On September 29, the ever active Martens
of Penn Yan, New York joined in a discussion on SANET,
the long-standing sustainable ag list serve. Klaas Martens
reflected insightfully on his personal experience with
US acreage-based subsidies which incentivize profit-minded
farmers to grow more corn and not much else, causing
soil fertility loss and ever increasing dependence on
chemical inputs. We decided to share his comments with
you, below. Also check
out Mary-Howell Martens’ lyrical and thoughtful
piece about the complexities of soil life and health.
You can view recent postings on the
SANET-MG list-serve– including the previous thread
entries on farm subsidies in rich and poor nations –
September 30, 2003: The discussion about subsidies
has made me think of the effect they had on our farm back when we
Our cropping plans were based largely on the subsidy structure.
If we planted less corn than our base, we would lose some corn base
in the future. If, in years when we were allowed to plant more corn
than our base, we did so, it usually raised our corn base acreage
in the future. Corn base was very important because it gave us the
highest subsidy payments. Wheat base was second in importance and
other bases weren't worth much at all.
If a farmer was good at figuring out the program, they could maximize
their payments. If not, the office staff did it for us. The end
result was the same. Everybody planted all the corn that they could
every year. If the program require us to idle some acres, it paid
to go rent some cheap land and idle those acres. It often made "good
sense" to plant corn on land that needed so many inputs that
it could not make a profit. The payments were too high to pass up.
There were years when all of our net farm income came from the government.
We figured rental value of land using the amount of corn base it
had and even purchase price of farms was calculated to consider
how much subsidy payment they could generate. Only 'fools' grew
oats, barley, hay, pasture, rye, or grass seed on land that could
generate corn payments. (Keep in mind, that this program was designed
to reduce corn surpluses.)
The first victim of this kind of farming was our crop diversity.
Crops that didn't generate subsidy payments couldn't make a profit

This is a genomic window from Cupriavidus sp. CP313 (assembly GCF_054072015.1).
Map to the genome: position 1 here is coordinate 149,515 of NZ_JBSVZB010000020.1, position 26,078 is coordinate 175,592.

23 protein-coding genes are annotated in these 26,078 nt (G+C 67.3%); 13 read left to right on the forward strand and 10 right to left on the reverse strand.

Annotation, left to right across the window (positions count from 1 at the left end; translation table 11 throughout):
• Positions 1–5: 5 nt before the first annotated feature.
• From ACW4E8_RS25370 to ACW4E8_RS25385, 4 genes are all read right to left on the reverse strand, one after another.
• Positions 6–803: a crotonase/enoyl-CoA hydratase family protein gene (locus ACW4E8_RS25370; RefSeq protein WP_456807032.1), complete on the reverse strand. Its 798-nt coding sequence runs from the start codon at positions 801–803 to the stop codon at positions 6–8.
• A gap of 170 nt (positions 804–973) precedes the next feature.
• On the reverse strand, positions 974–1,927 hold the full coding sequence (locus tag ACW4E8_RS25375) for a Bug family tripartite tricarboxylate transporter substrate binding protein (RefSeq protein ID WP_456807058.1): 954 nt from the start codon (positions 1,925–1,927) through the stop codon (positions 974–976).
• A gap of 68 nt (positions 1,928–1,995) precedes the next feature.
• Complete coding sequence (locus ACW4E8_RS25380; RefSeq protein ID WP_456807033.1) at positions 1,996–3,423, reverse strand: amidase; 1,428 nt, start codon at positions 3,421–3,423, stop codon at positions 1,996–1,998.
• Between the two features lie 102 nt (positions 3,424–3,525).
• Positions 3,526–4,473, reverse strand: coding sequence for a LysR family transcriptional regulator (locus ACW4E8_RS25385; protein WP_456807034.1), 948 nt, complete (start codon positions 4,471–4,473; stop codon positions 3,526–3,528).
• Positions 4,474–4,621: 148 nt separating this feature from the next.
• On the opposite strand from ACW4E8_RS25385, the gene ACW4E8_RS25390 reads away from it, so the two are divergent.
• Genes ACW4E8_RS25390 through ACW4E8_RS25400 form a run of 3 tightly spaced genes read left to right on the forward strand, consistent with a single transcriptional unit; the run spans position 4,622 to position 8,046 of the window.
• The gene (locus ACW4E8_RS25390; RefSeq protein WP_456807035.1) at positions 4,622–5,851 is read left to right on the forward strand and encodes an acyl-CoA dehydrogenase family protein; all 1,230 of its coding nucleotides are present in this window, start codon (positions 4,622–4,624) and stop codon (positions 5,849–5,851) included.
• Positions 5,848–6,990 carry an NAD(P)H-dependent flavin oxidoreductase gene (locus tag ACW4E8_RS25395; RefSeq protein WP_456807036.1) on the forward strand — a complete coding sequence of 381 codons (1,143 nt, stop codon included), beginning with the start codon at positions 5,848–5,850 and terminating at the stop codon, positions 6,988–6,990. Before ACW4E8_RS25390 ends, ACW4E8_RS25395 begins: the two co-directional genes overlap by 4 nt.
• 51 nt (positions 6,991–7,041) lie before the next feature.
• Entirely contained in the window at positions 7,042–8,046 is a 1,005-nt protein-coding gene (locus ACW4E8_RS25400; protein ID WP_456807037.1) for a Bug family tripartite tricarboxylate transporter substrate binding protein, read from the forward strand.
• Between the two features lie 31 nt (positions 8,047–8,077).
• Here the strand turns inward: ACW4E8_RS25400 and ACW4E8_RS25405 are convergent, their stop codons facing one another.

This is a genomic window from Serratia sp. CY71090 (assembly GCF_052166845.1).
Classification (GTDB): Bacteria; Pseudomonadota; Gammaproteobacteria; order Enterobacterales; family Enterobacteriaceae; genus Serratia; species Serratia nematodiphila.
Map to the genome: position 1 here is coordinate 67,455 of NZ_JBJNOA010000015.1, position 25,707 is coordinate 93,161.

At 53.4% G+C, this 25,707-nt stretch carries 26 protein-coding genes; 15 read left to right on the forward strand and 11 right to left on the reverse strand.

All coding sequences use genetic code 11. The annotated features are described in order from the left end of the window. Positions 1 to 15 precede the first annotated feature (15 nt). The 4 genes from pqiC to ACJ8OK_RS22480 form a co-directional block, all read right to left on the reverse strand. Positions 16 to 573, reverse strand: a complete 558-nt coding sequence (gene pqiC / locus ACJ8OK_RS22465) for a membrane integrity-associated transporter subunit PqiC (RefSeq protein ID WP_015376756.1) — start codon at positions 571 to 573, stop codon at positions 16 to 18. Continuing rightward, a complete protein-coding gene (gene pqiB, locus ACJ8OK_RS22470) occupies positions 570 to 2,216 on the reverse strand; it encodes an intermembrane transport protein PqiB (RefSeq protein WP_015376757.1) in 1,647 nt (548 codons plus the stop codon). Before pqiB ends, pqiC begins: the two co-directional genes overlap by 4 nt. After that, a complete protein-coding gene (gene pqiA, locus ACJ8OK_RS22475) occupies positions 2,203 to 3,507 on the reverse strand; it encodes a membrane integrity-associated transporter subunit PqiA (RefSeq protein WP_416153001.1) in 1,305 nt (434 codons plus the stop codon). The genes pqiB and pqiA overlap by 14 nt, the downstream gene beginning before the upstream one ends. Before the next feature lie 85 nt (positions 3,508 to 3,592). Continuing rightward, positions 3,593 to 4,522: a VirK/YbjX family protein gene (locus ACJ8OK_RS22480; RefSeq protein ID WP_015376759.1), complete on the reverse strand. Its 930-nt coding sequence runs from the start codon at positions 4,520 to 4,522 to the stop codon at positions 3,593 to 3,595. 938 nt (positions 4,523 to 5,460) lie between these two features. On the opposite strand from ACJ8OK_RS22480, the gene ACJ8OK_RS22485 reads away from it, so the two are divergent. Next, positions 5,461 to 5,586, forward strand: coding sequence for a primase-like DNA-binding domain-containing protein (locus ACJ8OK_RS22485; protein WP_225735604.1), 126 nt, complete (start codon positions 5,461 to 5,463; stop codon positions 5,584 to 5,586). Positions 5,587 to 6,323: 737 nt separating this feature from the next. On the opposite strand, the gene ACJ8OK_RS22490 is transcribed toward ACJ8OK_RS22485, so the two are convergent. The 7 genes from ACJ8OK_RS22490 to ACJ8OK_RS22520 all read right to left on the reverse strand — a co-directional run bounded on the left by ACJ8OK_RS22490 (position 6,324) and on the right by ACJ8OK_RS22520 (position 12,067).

and certainly couldn't compete for land with corn.
After a few years of this, our soil health began to decline. Rather
than growing our nitrogen, we had to buy it. We needed to buy a
rootworm insecticide, then stronger seed treatments, then 2 way
and 3 way herbicide combinations, then more fertilizer......
Low prices made American farms get bigger. Small tightly held land
holdings farmed by families that have owned them for generations
do not voluntarily sell out. Not unless forced out of business by
bankruptcy or if the next generation can't make a decent living
The cost of the inputs used on farms today has gone completely
out of control and the 'need' for those inputs is tied to the large
scale monoculture farming that dominates agriculture today.
Farms with diverse crops in a good rotation don't need to squander
their income on insecticides, herbicides, nitrogen fertilizers,
bt or roundup crops.
If we can restore good markets for the non-subsidized crops, rather
than chasing the export market with a few cheap monoculture crops,
small farmers can survive and prosper.
Can you see who prospers from land concentration and monoculture
cropping? Subsidies have been designed to encourage that type of
farming. They could be redesigned to bring back diversity if the
world had enlightened leaders who could resist the influences of
special interests and actually serve their people wisely.
Klaas and Mary-Howell Martens are long-honored members of the
SANET-MG list, and post significant information to the list when
they are not organic farming with their family near Penn Yan, NY,
building sustainable community with the region’s farming families
or writing their column for The New Farm under the heading Letter
from New York.